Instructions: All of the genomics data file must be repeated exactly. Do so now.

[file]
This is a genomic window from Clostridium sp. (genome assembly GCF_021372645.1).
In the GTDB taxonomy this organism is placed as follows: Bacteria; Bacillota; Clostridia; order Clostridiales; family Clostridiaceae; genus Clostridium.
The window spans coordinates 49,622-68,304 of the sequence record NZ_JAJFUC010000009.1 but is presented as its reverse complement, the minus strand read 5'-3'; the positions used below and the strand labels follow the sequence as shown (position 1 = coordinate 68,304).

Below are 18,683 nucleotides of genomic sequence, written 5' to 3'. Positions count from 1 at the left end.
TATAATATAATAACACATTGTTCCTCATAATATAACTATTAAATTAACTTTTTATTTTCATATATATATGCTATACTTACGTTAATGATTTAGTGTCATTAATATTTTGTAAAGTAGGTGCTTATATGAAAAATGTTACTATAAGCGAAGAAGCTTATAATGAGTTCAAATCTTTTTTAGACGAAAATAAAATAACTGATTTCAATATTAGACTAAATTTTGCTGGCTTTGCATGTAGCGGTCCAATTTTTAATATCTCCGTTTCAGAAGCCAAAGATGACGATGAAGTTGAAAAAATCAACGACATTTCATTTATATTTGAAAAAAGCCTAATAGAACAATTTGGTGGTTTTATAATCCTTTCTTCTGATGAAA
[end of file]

This is a genomic window from Clostridium sp. (genome assembly GCF_021372645.1).
In the GTDB taxonomy this organism is placed as follows: Bacteria; Bacillota; Clostridia; order Clostridiales; family Clostridiaceae; genus Clostridium.
The window spans coordinates 49,622-68,304 of the sequence record NZ_JAJFUC010000009.1 but is presented as its reverse complement, the minus strand read 5'-3'; the positions used below and the strand labels follow the sequence as shown (position 1 = coordinate 68,304).

Below are 18,683 nucleotides of genomic sequence, written 5' to 3'. Positions count from 1 at the left end.
TATAATATAATAACACATTGTTCCTCATAATATAACTATTAAATTAACTTTTTATTTTCATATATATATGCTATACTTACGTTAATGATTTAGTGTCATTAATATTTTGTAAAGTAGGTGCTTATATGAAAAATGTTACTATAAGCGAAGAAGCTTATAATGAGTTCAAATCTTTTTTAGACGAAAATAAAATAACTGATTTCAATATTAGACTAAATTTTGCTGGCTTTGCATGTAGCGGTCCAATTTTTAATATCTCCGTTTCAGAAGCCAAAGATGACGATGAAGTTGAAAAAATCAACGACATTTCATTTATATTTGAAAAAAGCCTAATAGAACAATTTGGTGGTTTTATAATCCTTTCTTCTGATGAAA